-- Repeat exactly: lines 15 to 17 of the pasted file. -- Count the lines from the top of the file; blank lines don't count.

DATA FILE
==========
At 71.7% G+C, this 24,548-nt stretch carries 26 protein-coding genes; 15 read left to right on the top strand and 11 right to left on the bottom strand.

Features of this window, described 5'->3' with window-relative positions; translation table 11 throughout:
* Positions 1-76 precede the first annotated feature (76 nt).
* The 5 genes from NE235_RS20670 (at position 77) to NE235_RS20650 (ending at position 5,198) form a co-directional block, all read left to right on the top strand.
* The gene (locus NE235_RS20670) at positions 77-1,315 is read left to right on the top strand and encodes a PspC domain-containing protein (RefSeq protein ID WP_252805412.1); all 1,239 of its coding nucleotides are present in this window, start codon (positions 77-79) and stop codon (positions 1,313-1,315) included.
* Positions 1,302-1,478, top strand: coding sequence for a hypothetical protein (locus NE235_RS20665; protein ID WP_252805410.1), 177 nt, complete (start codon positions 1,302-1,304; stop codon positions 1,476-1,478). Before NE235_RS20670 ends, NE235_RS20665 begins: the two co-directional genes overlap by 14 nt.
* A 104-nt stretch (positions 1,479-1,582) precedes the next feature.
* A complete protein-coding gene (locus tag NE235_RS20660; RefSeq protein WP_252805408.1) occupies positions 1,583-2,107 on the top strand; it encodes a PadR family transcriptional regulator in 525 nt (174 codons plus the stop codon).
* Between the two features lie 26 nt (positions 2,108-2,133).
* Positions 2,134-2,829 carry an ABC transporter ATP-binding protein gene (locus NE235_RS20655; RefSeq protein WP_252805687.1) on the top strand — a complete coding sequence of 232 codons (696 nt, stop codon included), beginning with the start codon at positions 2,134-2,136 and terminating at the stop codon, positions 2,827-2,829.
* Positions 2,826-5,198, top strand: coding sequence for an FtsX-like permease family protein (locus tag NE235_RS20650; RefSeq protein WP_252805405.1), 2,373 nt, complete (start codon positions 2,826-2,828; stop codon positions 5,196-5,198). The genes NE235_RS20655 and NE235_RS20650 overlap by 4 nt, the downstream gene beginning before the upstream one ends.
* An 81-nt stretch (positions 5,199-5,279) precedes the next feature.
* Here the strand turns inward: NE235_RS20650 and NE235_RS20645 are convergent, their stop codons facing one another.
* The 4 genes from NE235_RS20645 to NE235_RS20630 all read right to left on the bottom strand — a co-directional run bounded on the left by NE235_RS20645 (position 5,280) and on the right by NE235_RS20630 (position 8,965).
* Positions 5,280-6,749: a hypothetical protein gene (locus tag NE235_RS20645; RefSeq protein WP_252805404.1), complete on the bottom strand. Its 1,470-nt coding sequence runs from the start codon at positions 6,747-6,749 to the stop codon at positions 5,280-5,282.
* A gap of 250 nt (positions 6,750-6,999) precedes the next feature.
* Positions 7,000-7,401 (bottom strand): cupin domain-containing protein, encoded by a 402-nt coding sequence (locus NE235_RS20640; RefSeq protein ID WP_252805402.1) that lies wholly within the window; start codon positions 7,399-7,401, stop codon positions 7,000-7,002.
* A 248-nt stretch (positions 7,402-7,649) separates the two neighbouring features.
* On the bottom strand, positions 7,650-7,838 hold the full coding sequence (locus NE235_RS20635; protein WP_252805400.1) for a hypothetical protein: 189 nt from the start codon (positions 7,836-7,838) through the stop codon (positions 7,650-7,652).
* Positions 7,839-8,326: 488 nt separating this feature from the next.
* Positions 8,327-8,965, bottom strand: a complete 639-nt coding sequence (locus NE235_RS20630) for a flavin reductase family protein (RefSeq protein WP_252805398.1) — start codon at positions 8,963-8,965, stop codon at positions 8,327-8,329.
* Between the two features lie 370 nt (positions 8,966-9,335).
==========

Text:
* Positions 5,280-6,749: a hypothetical protein gene (locus tag NE235_RS20645; RefSeq protein WP_252805404.1), complete on the bottom strand. Its 1,470-nt coding sequence runs from the start codon at positions 6,747-6,749 to the stop codon at positions 5,280-5,282.
* A gap of 250 nt (positions 6,750-6,999) precedes the next feature.
* Positions 7,000-7,401 (bottom strand): cupin domain-containing protein, encoded by a 402-nt coding sequence (locus NE235_RS20640; RefSeq protein ID WP_252805402.1) that lies wholly within the window; start codon positions 7,399-7,401, stop codon positions 7,000-7,002.